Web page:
How to develop connection skills to succeed in an organization?

Everyone in an organization, especially leaders and managers need to develop skills to connect and communicate that help them drive results. Managers who are good at organizing tasks also find it easy for them to maintain a connection with people. Weak connection skills prevent many mangers from graduating into becoming leaders people would normally want to follow. Here are some of the attitudes and behaviors that will help facilitate connection.

Identifying varying connection needs – People have different perception about their feelings for being connected or lack thereof. This leads them into responding differently in situations that makes them feel either connected or not-connected. Success depends on your ability to learn about people and accordingly tailor your behaviors to connect with them.

Be attentive – Attention is the oxygen in any relationship. When you are in a meeting with people, pay close attention to what they are saying. Show that you are engaged and interested by asking questions and then by asking follow-up questions. Observe carefully facial expression and body languages.

Have empathy – When we feel the emotions of others, it makes them feel good and connected to us. Similarly when you feel their positive emotions, it enhances their emotion. When we feel their pain, it reduces their pain and makes them feel better.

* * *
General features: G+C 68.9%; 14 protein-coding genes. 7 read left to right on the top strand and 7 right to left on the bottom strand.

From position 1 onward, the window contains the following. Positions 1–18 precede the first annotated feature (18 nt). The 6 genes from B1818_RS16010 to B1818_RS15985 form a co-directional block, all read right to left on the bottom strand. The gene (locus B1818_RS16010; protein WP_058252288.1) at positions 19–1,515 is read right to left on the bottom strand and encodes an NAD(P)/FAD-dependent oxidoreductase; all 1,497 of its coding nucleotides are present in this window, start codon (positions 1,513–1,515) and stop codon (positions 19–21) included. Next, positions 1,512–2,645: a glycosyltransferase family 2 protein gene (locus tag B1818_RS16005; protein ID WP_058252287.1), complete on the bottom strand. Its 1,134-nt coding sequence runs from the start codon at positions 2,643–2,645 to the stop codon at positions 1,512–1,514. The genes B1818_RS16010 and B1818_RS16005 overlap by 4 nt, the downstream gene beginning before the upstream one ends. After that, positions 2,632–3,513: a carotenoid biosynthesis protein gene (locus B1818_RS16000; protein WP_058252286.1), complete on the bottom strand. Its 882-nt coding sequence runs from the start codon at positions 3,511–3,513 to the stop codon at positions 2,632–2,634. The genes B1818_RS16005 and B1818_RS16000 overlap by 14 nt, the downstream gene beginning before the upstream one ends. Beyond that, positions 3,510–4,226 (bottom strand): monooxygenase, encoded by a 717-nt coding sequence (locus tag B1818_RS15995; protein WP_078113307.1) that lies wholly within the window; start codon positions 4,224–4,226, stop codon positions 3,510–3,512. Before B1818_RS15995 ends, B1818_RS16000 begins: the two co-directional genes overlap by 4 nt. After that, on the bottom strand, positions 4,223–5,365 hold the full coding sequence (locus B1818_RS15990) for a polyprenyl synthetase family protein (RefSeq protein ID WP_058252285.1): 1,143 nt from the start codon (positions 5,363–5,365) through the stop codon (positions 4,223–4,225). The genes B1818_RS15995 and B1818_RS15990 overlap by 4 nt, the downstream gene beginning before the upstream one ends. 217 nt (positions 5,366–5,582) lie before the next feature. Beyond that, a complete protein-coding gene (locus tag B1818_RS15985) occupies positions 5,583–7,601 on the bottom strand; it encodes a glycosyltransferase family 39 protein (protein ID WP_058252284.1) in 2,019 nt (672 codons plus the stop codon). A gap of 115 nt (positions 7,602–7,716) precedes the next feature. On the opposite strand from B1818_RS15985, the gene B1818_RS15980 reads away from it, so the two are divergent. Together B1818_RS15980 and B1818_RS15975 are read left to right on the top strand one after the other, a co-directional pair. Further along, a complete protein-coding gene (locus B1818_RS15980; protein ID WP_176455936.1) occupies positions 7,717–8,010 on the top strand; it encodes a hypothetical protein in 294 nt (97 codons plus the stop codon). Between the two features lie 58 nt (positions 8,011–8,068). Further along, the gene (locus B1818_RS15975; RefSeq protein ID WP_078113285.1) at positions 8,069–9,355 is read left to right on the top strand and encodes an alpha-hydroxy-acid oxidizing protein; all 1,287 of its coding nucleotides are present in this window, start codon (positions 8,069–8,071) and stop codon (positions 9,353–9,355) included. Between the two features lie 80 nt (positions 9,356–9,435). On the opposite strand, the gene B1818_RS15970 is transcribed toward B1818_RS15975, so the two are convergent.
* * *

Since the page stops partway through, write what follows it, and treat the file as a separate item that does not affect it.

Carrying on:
Emphasize on positive aspects – Psychologist Barbara Fredrickson found that people at workplace need affirmation and recognition and so makes it a point to look for ways to affirm and serve others.

Keep your tone low – Know the fact that people will instinctively respond to the way you deliver your message, before they listen to the content. As a result, people may create a wall of defense if they hear your tone or voice is booming, shrill or strident.

Be a problem solver – As a manager, winning or losing an argument is not important. While talking or making a point, talk with the mindset to solve a problem rather than to win. Thinking of the people you are negotiating with as competitor leads to disconnection and distrust. Instead, think of them as people holding knowledge that you need in order to arrive at winning solution.

Provide autonomy in execution – Once you have delegated tasks, monitor progress and make yourself available to help your direct reports. But refrain yourself from getting involved in micro managing, unless asked for specific help.

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